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Light Speed Animation

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Ever wonder what it would be like to be a particle of light starting out at some distant astronomical object and then zoom (at light speed, of course) towards Earth and wind up being seen by hoards of Earthlings out looking at the stars at night? This video from ESA is an animation (and artist’s impression) showing just that. Enjoy the ride!

Credit: ESA/Hubble (M. Kornmesser & L. L. Christensen)

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Nancy Atkinson is Universe Today's Senior Editor. She also works with Astronomy Cast, and is a NASA/JPL Solar System Ambassador.

Comments on this entry are closed.

  • Tim McDaniel November 19, 2010, 10:14 AM

    I’m at the office and can’t watch the animation. If you NAIVELY apply the usual sqrt(1-v^2/c^2) factor, no time should pass on the photon. So is the artist’s impression a video that is 0 seconds long consisting of a flash that shows the original stellar surface atom and the impact on an atom in a retina simultaneously? Or am I being, as usual, too naive?

  • Meate November 19, 2010, 10:35 AM

    I guess I wasn’t impressed. It seems to be a partially complete animation, and I’m not sure how the particle of light slowed down considerably when it approached the Earth.

  • Suphus November 19, 2010, 12:00 PM

    The video takes 24 seconds. Does the journey start nearby? Within the orbit of Mars? Mars is 20 lightminutes away according to WolframAlpha.

  • kammueller November 19, 2010, 12:12 PM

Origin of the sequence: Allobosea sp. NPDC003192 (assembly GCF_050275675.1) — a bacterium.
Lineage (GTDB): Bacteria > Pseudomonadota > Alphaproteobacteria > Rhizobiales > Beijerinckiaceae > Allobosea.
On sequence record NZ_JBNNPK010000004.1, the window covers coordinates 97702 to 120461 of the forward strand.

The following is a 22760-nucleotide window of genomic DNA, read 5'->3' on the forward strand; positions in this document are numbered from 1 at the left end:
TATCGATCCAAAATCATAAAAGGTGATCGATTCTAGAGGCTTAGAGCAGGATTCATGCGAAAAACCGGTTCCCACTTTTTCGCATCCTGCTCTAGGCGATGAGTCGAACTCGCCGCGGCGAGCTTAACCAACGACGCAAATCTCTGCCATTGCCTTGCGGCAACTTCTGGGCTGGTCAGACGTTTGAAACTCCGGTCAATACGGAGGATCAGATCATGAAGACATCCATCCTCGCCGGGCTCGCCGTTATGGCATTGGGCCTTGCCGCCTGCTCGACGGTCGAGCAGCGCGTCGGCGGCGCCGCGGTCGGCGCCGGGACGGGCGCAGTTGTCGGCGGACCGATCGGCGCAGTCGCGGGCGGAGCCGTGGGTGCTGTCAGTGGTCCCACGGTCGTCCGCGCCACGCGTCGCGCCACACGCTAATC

Appears that the video starts at a star somewhere within the Galaxy. Kind of has the Star Trek feel, just with a better background. Can’t be in the reference frame of the photon since, as Tim points out, there would be no video. Can’t be in the Earth’s Frame of reference since the video would be a minimum of 4 years long.

    Obviously an artists impression, but I was not impressed either. No idea if this is supposed to be showing some real effect or if it is just made up out of whole cloth and just set against a cool background. I will say the background looks nice.

  • Lawrence B. Crowell November 19, 2010, 12:28 PM

    Tim McDaniel has the physics best. There is no proper interval or time for a photon. So there is no “frame” from which one would observe the world.

    LC

  • Olaf November 19, 2010, 2:27 PM

    @Suphus,

    Actually it means time dilation of an object at near light-speed not a photon itself because a photon would be there in 0 seconds. The object travelled many Earth years seen from Earth but it’s clock would only have passed 20 seconds.

    But I am missing the blue shift and warping of the complete surround view into a tiny dot in the direction of the movement.

  • BeckyWS November 19, 2010, 3:11 PM

    This makes me wish more than ever that someone who knows physics and good film-making would have a crack at Tau Zero.

  • DrNothing November 20, 2010, 1:47 AM

    This is the 1st of what I would consider, ‘dumb’ posts I’ve ever seen on this site… Amateur animation, boring and hard to tell what/where is happening.